Kerim Aliyevich Kerimov
Kərim Əli oğlu Kərimov, Керим Алиевич Керимов
Date of birth:
14 Nov, 1917
Date of death:
29 Mar, 2003
Lieutenant-General Kerim Aliyevich Kerimov was an Azerbaijani-Soviet/Russian aerospace engineer and a renowned rocket scientist, one of the founders of the Soviet space industry, and for many years a central figure in the Soviet space program. Despite his prominent role, his identity was kept a secret from the public for most of his career. He was one of the lead architects behind the string of Soviet successes that stunned the world from the late 1950s – from the launch of the first satellite, the Sputnik 1 in 1957, and the first human spaceflight, Yuri Gagarin's 108-minute trip around the globe aboard the Vostok 1 in 1961, to the first fully automated space docking, of Cosmos 186 and Cosmos 188 in 1967, and the first space stations, the Salyut and Mir series from 1971 to 1991.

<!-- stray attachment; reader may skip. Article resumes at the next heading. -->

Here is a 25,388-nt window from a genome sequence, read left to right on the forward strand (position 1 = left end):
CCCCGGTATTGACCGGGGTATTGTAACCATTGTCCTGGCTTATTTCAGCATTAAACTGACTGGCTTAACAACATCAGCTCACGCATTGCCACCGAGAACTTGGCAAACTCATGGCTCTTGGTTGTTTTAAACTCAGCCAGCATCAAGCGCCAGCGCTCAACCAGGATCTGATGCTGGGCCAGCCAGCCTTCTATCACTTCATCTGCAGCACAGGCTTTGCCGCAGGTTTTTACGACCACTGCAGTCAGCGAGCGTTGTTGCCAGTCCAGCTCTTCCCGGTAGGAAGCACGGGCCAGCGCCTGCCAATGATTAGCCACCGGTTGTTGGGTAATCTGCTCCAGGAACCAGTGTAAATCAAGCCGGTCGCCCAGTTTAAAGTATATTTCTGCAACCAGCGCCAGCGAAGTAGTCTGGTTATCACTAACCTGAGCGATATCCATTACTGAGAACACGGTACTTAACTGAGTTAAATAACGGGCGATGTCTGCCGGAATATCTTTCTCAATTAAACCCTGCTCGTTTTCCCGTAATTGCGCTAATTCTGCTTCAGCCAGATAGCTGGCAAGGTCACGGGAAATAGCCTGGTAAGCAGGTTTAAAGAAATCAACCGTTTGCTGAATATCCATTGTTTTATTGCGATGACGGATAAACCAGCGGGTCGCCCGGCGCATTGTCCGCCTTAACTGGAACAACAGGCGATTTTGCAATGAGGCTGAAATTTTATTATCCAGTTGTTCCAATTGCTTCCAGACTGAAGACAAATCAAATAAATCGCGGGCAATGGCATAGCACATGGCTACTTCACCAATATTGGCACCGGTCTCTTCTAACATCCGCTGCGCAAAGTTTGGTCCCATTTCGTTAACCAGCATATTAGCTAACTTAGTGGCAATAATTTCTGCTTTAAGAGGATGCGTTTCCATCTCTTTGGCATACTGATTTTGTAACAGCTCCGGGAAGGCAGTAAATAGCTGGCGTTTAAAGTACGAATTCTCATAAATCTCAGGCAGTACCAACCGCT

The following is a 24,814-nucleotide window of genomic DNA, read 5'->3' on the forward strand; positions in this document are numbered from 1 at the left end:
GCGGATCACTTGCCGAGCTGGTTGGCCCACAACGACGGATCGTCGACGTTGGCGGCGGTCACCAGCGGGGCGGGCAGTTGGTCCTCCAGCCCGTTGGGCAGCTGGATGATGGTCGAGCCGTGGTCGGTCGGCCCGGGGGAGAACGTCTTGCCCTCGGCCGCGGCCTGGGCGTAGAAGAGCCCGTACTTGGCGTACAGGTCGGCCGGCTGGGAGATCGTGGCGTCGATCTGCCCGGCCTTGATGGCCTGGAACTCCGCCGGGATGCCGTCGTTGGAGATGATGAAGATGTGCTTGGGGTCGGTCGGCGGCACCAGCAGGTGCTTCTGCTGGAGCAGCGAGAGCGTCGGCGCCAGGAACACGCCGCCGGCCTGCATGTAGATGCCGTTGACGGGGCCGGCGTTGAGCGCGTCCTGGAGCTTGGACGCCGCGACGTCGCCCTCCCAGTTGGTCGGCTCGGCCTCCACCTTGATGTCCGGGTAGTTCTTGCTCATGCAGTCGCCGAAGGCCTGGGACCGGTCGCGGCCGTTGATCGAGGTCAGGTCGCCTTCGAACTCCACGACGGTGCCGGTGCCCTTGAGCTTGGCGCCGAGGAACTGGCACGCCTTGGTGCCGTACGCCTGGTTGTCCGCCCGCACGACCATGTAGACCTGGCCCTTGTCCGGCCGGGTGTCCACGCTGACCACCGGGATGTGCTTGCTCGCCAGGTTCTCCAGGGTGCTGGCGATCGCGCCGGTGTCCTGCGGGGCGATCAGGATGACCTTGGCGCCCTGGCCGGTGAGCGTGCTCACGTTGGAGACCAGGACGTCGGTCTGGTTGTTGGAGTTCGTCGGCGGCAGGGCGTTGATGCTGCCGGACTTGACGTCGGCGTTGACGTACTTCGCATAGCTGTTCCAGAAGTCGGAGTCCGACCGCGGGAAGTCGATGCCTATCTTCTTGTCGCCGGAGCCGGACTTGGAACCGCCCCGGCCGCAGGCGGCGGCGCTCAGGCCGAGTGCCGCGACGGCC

Kerimov was the son of Әli Mәhәrrәm Nağı oğlu Kәrimov and Fernanda Lüsi qızları Naxçıvanski Kәrimova.